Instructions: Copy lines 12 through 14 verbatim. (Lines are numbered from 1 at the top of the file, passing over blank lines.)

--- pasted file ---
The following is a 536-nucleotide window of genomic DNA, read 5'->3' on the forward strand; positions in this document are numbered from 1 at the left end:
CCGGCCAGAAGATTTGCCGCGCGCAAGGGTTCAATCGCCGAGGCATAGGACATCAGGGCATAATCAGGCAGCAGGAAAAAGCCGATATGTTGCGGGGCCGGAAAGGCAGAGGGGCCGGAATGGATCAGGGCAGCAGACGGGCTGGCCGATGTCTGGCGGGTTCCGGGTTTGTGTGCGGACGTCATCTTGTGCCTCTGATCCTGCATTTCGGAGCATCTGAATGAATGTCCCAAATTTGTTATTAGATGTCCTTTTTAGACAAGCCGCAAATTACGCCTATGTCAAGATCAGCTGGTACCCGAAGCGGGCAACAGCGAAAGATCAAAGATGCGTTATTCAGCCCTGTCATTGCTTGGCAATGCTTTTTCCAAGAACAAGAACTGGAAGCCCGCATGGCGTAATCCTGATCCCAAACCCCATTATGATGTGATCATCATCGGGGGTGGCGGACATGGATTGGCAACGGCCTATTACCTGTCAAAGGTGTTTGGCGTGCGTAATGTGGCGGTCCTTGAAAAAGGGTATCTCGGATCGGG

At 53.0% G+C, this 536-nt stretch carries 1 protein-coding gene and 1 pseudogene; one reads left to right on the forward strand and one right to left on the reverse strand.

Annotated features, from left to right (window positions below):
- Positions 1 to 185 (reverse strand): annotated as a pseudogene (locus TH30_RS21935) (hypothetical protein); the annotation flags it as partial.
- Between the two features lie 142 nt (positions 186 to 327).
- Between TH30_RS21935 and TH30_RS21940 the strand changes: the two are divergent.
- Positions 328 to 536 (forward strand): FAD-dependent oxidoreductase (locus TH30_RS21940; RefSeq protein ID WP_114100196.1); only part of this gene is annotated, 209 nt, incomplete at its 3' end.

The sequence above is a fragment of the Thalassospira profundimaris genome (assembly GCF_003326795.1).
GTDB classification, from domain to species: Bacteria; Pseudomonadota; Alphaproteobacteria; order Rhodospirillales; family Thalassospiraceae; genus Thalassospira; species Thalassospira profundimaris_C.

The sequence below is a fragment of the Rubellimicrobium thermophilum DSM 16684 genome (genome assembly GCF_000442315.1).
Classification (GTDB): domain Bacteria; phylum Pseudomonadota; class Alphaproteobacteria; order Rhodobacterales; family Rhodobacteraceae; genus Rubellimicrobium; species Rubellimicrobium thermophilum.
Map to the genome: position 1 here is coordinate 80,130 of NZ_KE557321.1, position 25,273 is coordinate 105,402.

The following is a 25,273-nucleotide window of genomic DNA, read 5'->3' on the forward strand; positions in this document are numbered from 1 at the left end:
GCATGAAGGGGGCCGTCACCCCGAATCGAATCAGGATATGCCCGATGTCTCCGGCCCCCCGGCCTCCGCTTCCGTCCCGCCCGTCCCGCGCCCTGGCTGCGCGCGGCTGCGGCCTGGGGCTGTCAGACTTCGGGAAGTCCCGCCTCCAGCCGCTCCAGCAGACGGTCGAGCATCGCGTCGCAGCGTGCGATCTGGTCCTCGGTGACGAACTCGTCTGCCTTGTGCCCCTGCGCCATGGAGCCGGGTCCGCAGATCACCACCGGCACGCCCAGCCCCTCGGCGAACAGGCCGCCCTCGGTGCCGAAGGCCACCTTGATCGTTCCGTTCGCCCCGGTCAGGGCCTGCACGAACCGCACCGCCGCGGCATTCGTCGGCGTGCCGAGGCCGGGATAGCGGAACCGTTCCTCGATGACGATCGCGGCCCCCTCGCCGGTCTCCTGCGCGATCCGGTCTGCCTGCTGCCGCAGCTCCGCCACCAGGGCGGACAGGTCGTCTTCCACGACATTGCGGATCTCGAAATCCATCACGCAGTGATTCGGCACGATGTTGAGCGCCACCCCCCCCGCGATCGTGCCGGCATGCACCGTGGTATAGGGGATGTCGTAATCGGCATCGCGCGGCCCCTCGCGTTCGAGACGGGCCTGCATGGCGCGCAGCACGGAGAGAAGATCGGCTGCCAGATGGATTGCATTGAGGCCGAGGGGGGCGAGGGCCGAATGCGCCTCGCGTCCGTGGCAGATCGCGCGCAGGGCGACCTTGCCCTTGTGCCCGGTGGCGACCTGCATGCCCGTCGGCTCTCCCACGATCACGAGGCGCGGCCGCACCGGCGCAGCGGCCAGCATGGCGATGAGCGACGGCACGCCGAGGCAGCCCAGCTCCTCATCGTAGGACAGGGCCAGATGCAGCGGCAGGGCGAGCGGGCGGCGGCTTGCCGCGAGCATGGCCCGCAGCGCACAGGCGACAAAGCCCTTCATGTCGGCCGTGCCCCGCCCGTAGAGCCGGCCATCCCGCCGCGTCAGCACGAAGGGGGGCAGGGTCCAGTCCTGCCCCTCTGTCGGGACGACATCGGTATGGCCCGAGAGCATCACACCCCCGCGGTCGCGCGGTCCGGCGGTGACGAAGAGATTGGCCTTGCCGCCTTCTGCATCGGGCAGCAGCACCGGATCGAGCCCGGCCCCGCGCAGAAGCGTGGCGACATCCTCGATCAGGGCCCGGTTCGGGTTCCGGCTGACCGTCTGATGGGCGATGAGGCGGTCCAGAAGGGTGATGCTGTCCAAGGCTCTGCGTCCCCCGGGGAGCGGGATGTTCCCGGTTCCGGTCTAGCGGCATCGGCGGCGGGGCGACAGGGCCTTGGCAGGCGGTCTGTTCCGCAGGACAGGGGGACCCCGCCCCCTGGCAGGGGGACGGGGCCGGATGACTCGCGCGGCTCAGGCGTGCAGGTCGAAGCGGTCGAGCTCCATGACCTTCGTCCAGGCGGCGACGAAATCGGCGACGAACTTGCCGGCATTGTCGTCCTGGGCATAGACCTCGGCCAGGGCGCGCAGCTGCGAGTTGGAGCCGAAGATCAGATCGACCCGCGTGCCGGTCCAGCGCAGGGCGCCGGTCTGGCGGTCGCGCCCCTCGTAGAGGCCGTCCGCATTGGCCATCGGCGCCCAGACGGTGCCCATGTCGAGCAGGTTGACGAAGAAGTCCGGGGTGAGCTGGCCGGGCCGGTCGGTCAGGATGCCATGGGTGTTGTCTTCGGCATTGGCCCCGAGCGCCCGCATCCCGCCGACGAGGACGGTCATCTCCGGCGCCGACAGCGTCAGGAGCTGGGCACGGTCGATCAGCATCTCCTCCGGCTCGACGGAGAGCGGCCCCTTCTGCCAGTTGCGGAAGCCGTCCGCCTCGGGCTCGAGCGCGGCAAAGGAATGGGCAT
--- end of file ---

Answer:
Classification (GTDB): domain Bacteria; phylum Pseudomonadota; class Alphaproteobacteria; order Rhodobacterales; family Rhodobacteraceae; genus Rubellimicrobium; species Rubellimicrobium thermophilum.
Map to the genome: position 1 here is coordinate 80,130 of NZ_KE557321.1, position 25,273 is coordinate 105,402.

The following is a 25,273-nucleotide window of genomic DNA, read 5'->3' on the forward strand; positions in this document are numbered from 1 at the left end: